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Verelan

Generic Name: Verapamil Long-Acting Capsules (ver AP a mil)
Brand Name: Verelan PM
Easy-to-read patient leaflet for Verelan PM. Includes indications, proper use, special instructions, precautions, and possible side effects.

Average Savings for verapamil hcl er (generic): 47.35%
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Drug Information:
This is not a list of all drugs or health problems that interact with Verelan Pm (verapamil long-acting capsules). Tell your doctor and pharmacist about all of your drugs (prescription or OTC, natural products, vitamins) and health problems. You must check to make sure that it is safe for you to take Verelan Pm (verapamil long-acting capsules) with all of your drugs and health problems. Do not start, stop, or change the dose of any drug without checking with your doctor. Use Verelan Pm (verapamil long-acting capsules) as ordered by your doctor. Read all information given to you. Follow all instructions closely. Learn more

Verelan Side Effects

Verelan PM Side Effects

Note: This document contains side effect information about verapamil. Some of the dosage forms listed on this page may not apply to the brand name Verelan PM.

In Summary

Common side effects of Verelan PM include: sinus bradycardia. Other side effects include: pulmonary edema, severe hypotension, and second degree atrioventricular block. See below for a comprehensive list of adverse effects.

For the Consumer

Applies to verapamil: oral capsule extended release, oral tablet, oral tablet extended release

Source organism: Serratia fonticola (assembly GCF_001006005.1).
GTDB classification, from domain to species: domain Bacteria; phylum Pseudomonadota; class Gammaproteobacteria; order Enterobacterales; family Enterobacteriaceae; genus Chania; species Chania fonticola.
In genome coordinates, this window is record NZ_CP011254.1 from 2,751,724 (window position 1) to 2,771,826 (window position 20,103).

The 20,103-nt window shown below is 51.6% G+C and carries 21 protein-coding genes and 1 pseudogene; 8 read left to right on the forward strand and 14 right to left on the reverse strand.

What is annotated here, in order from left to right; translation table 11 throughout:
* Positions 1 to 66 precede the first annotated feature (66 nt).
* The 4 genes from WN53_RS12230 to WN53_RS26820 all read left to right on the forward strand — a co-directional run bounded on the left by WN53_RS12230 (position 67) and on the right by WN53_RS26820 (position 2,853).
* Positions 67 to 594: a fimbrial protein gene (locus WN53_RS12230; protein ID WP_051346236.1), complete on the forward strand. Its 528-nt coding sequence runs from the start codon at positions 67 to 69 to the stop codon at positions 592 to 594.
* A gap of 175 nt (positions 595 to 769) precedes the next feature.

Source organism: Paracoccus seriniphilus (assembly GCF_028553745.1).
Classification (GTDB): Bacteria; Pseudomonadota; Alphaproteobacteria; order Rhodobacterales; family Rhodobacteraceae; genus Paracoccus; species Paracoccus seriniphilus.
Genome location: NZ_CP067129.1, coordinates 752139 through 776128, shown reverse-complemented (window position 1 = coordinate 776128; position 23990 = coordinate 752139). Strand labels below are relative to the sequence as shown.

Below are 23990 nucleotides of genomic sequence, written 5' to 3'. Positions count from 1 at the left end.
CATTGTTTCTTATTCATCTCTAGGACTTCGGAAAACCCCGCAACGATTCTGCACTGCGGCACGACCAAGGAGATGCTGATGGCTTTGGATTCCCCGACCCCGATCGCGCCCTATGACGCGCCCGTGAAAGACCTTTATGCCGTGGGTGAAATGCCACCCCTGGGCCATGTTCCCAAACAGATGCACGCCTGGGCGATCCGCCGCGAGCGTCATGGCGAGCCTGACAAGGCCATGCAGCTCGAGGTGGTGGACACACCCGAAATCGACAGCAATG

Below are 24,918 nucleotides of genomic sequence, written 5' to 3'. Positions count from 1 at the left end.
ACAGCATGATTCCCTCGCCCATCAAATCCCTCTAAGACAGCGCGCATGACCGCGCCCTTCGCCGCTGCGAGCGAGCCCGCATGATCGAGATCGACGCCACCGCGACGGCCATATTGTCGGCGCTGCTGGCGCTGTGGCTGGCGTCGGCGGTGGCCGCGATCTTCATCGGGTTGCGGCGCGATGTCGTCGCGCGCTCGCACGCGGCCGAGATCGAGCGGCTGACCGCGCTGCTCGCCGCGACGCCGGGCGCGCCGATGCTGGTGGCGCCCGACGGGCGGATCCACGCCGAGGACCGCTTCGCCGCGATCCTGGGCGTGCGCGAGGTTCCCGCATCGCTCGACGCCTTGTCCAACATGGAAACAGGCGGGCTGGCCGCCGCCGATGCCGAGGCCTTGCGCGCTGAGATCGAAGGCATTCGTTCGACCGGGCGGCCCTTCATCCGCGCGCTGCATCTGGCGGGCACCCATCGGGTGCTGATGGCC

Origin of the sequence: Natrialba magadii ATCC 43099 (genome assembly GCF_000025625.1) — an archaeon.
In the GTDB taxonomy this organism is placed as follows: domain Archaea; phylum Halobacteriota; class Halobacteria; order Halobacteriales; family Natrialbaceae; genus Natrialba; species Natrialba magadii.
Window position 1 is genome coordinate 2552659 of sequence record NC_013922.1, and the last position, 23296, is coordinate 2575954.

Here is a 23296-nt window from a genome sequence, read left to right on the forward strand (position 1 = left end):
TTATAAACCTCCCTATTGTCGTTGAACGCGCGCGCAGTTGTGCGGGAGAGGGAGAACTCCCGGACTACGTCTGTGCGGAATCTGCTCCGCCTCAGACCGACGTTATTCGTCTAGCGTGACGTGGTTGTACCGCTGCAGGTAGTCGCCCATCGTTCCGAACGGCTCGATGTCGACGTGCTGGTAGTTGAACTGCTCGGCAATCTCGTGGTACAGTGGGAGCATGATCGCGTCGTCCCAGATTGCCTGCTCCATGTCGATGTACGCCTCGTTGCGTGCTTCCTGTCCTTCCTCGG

Other dosage forms:

  • intravenous solution

Along with its needed effects, verapamil (the active ingredient contained in Verelan PM) may cause some unwanted effects. Although not all of these side effects may occur, if they do occur they may need medical attention.

Check with your doctor immediately if any of the following side effects occur while taking verapamil:

Less common

  • Blue lips and fingernails
  • blurred vision
  • burning, crawling, itching, numbness, prickling, "pins and needles", or tingling feelings
  • chest pain
  • confusion
  • coughing that sometimes produces a pink frothy sputum
  • difficult, fast, noisy breathing, sometimes with wheezing
  • dizziness, faintness, or lightheadedness when getting up from a lying or sitting position suddenly
  • increased sweating
  • lightheadedness, dizziness, or fainting
  • pale skin
  • shortness of breath
  • slow or irregular heartbeat
  • sore throat
  • sweating
  • swelling in legs and ankles
  • unusual tiredness or weakness

Rare

  • Chills
  • cold sweats
  • feeling of warmth
  • redness of the face, neck, arms and occasionally, upper chest

Some side effects of verapamil may occur that usually do not need medical attention. These side effects may go away during treatment as your body adjusts to the medicine. Also, your health care professional may be able to tell you about ways to prevent or reduce some of these side effects. Check with your health care professional if any of the following side effects continue or are bothersome or if you have any questions about them:

More common

  • Difficulty having a bowel movement (stool)
  • headache

Less common

  • Acid or sour stomach
  • belching
  • difficulty in moving
  • heartburn
  • indigestion
  • joint pain
  • muscle aching or cramping
  • muscle pains or stiffness
  • nausea
  • rash
  • stomach discomfort, upset, or pain
  • trouble sleeping
  • unusual drowsiness, dullness, tiredness, weakness, or feeling of sluggishness
  • swollen joints

For Healthcare Professionals

Applies to verapamil: compounding powder, intravenous solution, oral capsule extended release, oral tablet, oral tablet extended release

General

The most commonly reported side effects include constipation, dizziness, and headache.

Nervous system

Seizures occurred rarely with IV administration.

Paralysis/tetraparesis was reported in a patient taking this drug and colchicine concurrently.

Very common (10% or more): Headache (up to 12.1%)

Common (1% to 10%): Dizziness, lethargy

Rare (0.01% to 0.1%): Seizures

Frequency not reported: Rotary nystagmus, sleepiness, vertigo, lightheadedness, tingling, numbness, neuropathy